when/why should I use a virtual destructor?
Follow Herb Sutters guideline:
A base class destructor should be either public and virtual, or protected and nonvirtual
Can this be classified as an undefined behavior (we are aware that ~D() is not going to be called for sure) ?
It is Undefined Behavior as per the standard, which usually results in the Derived class destructor not being called and resulting in a memory leak, but it is irrelevant to speculate on after effetcs of an Undefined Behavior because standard doesn't gaurantee anything in this regard.
C++03 Standard: 5.3.5 Delete
The delete-expression operator destroys a most derived object (1.8) or array created by a new-expression.
::opt delete cast-expression
::opt delete [ ] cast-expression
In the first alternative (delete object), if the static type of the operand is different from its dynamic type, the static type shall be a base class of the operand’s dynamic type and the static type shall have a virtual destructor or the behavior is undefined. In the second alternative (delete array) if the dynamic type of the object to be deleted differs from its static type, the behavior is undefined.73)
~D() is empty. Will it affect the code in any way ?
Still it is Undefined Behavior as per the standard, The derived class destructor being empty may just make your program work normally but that is again implementation defined aspect of an particular implementation, technically, it is still an Undefined Behavior.
Note that there is no gaurantee here that not making the derived class destructor virtual just does not result in call to derived class destructor and this assumption is incorrect. As per the Standard all bets are off once you are crossed over in Undefined Behavior land.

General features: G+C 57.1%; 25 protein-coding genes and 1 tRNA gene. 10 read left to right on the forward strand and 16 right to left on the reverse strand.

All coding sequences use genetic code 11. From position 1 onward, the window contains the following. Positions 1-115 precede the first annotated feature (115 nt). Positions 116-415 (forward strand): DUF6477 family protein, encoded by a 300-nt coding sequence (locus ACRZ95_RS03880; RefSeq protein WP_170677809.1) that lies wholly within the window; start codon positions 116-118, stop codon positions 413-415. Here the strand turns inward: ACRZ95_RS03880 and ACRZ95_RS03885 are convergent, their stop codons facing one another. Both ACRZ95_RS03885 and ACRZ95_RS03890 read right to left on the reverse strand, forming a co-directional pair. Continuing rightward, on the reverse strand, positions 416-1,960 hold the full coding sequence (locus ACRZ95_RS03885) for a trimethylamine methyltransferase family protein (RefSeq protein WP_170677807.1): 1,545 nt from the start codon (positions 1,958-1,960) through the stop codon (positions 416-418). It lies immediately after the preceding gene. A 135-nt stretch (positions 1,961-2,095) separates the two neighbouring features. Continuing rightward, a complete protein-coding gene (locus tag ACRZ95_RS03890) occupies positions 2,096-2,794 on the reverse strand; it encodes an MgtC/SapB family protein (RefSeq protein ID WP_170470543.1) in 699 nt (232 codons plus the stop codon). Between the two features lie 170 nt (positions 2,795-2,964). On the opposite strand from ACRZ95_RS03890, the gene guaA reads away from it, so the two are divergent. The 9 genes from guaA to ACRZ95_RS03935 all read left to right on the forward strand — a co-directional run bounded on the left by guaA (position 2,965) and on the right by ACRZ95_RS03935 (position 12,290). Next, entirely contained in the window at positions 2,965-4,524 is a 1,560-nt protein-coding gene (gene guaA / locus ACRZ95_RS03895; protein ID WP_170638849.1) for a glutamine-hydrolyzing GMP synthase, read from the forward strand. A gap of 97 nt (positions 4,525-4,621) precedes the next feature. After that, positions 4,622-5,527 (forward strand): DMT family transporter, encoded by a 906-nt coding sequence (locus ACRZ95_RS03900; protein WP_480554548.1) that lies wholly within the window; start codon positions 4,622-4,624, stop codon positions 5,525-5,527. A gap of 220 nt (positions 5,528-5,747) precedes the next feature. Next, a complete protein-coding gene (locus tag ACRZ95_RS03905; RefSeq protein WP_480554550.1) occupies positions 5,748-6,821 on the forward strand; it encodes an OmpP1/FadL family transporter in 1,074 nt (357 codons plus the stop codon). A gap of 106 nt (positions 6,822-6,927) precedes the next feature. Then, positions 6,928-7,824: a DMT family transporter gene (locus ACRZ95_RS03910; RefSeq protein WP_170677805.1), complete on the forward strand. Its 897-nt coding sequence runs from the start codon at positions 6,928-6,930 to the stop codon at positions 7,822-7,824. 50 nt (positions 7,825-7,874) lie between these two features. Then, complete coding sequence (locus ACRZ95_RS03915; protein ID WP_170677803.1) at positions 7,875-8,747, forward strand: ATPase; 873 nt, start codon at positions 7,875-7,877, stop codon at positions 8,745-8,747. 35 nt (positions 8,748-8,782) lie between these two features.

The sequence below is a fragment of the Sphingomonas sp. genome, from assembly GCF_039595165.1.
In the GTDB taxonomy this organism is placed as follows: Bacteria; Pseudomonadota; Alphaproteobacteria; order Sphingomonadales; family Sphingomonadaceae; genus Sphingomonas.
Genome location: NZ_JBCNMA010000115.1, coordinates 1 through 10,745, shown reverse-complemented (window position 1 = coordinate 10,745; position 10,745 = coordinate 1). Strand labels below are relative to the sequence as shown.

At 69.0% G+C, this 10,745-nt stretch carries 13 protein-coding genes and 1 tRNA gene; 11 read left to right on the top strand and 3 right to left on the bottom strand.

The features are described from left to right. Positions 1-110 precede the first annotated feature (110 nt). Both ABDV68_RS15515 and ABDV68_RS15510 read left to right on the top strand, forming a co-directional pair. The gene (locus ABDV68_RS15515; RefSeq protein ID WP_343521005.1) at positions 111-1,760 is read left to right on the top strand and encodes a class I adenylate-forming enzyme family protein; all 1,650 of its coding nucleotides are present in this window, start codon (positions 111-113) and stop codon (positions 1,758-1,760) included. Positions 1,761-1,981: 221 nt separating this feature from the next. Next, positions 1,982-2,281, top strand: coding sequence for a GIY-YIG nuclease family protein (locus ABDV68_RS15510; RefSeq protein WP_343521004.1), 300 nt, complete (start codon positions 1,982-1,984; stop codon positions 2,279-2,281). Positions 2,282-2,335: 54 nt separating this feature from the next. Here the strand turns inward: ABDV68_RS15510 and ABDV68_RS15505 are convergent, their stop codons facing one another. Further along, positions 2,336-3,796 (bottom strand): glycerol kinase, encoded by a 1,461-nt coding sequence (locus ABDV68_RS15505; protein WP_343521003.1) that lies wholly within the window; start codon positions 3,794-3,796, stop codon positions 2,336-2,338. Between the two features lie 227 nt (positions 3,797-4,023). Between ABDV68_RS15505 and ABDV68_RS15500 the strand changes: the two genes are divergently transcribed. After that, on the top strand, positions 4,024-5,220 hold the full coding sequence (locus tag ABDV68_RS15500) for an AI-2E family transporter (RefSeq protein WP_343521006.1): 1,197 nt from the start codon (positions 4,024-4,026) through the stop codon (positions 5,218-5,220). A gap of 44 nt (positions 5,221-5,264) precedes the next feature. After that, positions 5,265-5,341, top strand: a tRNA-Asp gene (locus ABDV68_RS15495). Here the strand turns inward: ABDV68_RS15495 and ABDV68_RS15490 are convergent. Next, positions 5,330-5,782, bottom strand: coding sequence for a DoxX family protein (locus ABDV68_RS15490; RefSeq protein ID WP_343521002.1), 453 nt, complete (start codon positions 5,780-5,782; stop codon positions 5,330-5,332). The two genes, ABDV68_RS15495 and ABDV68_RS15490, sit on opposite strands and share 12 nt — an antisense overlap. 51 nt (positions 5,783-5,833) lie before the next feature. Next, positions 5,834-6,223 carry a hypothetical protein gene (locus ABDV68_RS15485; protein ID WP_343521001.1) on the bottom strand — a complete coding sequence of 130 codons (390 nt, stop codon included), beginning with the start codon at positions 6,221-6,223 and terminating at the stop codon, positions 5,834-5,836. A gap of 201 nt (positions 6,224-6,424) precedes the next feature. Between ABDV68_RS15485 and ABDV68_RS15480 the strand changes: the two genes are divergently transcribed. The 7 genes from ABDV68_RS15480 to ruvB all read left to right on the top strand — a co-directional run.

Note what he standard says about Undefined Behavior.
The C++03 Standard: 1.3.12 undefined behavior [defns.undefined]
behavior, such as might arise upon use of an erroneous program construct or erroneous data, for which this International Standard imposes no requirements. Undefined behavior may also be expected when this International Standard omits the description of any explicit definition of behavior. [Note: permissible undefined behavior ranges from ignoring the situation completely with unpredictable results, to behaving during
translation or program execution in a documented manner characteristic of the environment (with or without the issuance of a diagnostic message), to terminating a translation or execution (with the issuance of a diagnostic message). Many erroneous program constructs do not engender undefined behavior; they are required to be diagnosed. ]
If only derived destructor will be not called is governed by the bold text in the above quote, which is clearly left open for each implementation.